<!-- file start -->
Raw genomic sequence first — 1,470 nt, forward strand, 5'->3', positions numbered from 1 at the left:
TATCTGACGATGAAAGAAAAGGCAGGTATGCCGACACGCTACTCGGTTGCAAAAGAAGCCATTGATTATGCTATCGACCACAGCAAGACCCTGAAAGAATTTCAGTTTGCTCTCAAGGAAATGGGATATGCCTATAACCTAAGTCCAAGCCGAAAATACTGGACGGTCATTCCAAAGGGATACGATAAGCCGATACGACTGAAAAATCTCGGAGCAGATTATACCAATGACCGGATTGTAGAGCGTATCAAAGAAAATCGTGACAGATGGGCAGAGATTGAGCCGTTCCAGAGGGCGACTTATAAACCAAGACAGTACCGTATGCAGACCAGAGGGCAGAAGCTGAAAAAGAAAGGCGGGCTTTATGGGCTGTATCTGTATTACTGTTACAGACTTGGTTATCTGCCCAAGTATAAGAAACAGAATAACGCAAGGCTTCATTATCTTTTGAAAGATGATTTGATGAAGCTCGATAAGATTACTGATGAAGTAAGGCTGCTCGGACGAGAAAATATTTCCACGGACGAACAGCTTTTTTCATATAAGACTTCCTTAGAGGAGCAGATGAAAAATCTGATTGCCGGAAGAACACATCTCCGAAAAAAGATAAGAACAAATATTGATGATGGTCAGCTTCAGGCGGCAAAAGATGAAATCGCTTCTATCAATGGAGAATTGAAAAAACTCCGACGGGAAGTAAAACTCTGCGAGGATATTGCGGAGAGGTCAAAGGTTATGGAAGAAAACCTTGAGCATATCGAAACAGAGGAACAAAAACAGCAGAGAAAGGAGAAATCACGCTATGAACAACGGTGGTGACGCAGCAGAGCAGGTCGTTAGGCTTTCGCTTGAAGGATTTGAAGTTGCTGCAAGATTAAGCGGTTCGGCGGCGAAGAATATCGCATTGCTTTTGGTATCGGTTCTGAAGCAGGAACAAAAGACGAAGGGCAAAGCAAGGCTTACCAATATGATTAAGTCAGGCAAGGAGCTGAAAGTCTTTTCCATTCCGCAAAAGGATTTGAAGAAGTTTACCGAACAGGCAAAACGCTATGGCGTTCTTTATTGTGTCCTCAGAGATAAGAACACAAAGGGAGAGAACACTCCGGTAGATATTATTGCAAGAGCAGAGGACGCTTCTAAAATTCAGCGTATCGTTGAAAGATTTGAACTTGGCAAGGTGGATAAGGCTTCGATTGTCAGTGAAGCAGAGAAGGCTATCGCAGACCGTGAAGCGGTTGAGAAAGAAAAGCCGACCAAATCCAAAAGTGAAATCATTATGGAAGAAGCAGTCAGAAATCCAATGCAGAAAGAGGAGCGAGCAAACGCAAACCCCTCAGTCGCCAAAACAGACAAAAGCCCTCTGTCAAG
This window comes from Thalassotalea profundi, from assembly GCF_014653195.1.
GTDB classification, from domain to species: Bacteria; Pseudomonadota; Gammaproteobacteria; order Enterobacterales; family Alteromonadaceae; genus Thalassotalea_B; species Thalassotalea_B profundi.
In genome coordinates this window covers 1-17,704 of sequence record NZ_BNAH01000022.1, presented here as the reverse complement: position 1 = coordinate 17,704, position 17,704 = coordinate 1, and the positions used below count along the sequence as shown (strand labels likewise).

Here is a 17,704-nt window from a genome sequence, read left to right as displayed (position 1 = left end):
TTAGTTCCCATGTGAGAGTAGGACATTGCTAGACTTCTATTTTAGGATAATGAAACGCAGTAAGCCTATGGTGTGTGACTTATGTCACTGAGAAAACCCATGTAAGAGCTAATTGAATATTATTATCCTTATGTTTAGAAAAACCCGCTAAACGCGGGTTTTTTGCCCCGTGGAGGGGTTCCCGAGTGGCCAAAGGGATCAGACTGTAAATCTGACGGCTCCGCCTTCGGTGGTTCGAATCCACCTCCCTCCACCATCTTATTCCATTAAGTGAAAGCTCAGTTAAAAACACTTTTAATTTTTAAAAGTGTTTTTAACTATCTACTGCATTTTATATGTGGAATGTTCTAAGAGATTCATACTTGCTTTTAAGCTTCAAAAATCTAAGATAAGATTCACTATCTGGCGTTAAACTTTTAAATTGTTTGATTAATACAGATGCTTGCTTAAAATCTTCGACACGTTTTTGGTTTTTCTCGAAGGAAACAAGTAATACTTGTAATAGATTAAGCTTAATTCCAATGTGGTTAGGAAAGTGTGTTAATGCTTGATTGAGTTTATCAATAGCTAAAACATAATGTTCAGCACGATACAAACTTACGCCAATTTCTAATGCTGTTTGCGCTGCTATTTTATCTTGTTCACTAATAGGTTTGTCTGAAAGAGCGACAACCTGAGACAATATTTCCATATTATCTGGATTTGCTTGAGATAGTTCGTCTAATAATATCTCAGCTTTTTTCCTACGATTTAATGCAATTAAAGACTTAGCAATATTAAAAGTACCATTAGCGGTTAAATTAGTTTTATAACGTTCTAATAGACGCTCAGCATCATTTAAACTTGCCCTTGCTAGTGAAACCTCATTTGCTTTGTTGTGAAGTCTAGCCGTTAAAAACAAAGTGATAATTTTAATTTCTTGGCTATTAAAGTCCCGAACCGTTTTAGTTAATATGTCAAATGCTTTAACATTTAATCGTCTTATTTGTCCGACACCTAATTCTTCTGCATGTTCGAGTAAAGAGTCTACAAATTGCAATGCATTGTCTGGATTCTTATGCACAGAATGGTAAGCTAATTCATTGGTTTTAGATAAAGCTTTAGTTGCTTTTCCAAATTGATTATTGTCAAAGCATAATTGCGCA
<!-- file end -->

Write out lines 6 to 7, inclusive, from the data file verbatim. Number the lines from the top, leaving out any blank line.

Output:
Here is a 17,704-nt window from a genome sequence, read left to right as displayed (position 1 = left end):
TTAGTTCCCATGTGAGAGTAGGACATTGCTAGACTTCTATTTTAGGATAATGAAACGCAGTAAGCCTATGGTGTGTGACTTATGTCACTGAGAAAACCCATGTAAGAGCTAATTGAATATTATTATCCTTATGTTTAGAAAAACCCGCTAAACGCGGGTTTTTTGCCCCGTGGAGGGGTTCCCGAGTGGCCAAAGGGATCAGACTGTAAATCTGACGGCTCCGCCTTCGGTGGTTCGAATCCACCTCCCTCCACCATCTTATTCCATTAAGTGAAAGCTCAGTTAAAAACACTTTTAATTTTTAAAAGTGTTTTTAACTATCTACTGCATTTTATATGTGGAATGTTCTAAGAGATTCATACTTGCTTTTAAGCTTCAAAAATCTAAGATAAGATTCACTATCTGGCGTTAAACTTTTAAATTGTTTGATTAATACAGATGCTTGCTTAAAATCTTCGACACGTTTTTGGTTTTTCTCGAAGGAAACAAGTAATACTTGTAATAGATTAAGCTTAATTCCAATGTGGTTAGGAAAGTGTGTTAATGCTTGATTGAGTTTATCAATAGCTAAAACATAATGTTCAGCACGATACAAACTTACGCCAATTTCTAATGCTGTTTGCGCTGCTATTTTATCTTGTTCACTAATAGGTTTGTCTGAAAGAGCGACAACCTGAGACAATATTTCCATATTATCTGGATTTGCTTGAGATAGTTCGTCTAATAATATCTCAGCTTTTTTCCTACGATTTAATGCAATTAAAGACTTAGCAATATTAAAAGTACCATTAGCGGTTAAATTAGTTTTATAACGTTCTAATAGACGCTCAGCATCATTTAAACTTGCCCTTGCTAGTGAAACCTCATTTGCTTTGTTGTGAAGTCTAGCCGTTAAAAACAAAGTGATAATTTTAATTTCTTGGCTATTAAAGTCCCGAACCGTTTTAGTTAATATGTCAAATGCTTTAACATTTAATCGTCTTATTTGTCCGACACCTAATTCTTCTGCATGTTCGAGTAAAGAGTCTACAAATTGCAATGCATTGTCTGGATTCTTATGCACAGAATGGTAAGCTAATTCATTGGTTTTAGATAAAGCTTTAGTTGCTTTTCCAAATTGATTATTGTCAAAGCATAATTGCGCA